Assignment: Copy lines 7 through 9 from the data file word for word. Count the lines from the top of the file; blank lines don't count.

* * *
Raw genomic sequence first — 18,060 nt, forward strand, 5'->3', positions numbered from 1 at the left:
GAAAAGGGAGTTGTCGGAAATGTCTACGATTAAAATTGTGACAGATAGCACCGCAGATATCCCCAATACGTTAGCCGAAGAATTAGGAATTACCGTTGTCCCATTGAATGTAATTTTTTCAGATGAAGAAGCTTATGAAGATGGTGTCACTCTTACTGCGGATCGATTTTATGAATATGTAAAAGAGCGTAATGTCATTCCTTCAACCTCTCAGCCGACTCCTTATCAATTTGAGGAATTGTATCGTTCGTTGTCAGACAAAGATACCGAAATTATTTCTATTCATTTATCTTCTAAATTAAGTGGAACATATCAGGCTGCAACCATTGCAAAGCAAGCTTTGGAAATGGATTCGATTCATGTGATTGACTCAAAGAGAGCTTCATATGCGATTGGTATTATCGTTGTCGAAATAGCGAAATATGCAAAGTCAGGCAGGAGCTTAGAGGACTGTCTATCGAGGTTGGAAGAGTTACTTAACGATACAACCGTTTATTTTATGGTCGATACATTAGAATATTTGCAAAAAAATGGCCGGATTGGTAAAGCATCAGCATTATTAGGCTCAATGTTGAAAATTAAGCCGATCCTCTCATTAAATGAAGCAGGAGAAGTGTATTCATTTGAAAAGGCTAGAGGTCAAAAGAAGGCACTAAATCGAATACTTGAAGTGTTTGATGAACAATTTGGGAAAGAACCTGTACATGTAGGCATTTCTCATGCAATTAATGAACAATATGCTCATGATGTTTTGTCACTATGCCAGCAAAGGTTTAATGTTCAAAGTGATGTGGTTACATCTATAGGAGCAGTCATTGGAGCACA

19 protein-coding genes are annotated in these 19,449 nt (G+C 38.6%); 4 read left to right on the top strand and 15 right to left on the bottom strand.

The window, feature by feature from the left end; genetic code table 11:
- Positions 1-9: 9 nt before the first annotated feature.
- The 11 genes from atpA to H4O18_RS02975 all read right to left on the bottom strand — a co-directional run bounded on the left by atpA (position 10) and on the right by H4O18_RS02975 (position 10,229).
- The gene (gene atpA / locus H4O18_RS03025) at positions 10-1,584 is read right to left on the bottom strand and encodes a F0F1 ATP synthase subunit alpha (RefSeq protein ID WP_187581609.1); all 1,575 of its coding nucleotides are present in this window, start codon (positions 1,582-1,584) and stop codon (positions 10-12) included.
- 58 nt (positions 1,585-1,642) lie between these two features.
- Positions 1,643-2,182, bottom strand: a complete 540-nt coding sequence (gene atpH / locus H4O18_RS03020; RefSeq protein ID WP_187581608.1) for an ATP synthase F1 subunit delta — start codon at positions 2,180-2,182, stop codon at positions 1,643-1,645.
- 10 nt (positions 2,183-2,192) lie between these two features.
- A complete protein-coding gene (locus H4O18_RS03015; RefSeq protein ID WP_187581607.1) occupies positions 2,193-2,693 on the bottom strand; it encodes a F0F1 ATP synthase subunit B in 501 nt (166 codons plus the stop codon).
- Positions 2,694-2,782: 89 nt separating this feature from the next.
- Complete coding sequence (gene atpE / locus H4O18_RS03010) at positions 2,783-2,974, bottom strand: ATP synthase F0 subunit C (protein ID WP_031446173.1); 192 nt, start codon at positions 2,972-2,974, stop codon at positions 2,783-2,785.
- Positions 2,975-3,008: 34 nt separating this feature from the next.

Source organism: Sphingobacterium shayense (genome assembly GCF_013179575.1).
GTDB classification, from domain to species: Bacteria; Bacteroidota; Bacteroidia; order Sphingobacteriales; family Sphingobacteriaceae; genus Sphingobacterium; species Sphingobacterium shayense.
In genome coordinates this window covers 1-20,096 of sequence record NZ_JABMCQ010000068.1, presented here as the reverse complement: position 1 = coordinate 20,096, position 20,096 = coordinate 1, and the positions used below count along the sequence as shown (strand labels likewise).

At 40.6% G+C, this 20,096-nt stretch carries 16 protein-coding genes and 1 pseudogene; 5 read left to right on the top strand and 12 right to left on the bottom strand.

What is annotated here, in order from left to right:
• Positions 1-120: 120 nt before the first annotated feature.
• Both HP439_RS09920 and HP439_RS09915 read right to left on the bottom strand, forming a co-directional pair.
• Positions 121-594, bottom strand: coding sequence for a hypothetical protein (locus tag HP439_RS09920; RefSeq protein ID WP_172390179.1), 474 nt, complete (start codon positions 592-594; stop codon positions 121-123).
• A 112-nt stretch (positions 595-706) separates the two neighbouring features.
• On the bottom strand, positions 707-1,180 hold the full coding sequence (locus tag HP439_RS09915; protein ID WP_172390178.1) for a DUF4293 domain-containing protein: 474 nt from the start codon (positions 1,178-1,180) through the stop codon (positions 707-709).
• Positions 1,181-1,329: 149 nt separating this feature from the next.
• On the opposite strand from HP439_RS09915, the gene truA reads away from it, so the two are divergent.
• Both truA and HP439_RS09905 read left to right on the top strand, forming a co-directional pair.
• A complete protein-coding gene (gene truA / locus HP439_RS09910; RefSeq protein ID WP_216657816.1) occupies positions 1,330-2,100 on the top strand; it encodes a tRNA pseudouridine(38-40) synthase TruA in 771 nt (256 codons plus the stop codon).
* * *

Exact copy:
- The gene (gene atpA / locus H4O18_RS03025) at positions 10-1,584 is read right to left on the bottom strand and encodes a F0F1 ATP synthase subunit alpha (RefSeq protein ID WP_187581609.1); all 1,575 of its coding nucleotides are present in this window, start codon (positions 1,582-1,584) and stop codon (positions 10-12) included.
- 58 nt (positions 1,585-1,642) lie between these two features.
- Positions 1,643-2,182, bottom strand: a complete 540-nt coding sequence (gene atpH / locus H4O18_RS03020; RefSeq protein ID WP_187581608.1) for an ATP synthase F1 subunit delta — start codon at positions 2,180-2,182, stop codon at positions 1,643-1,645.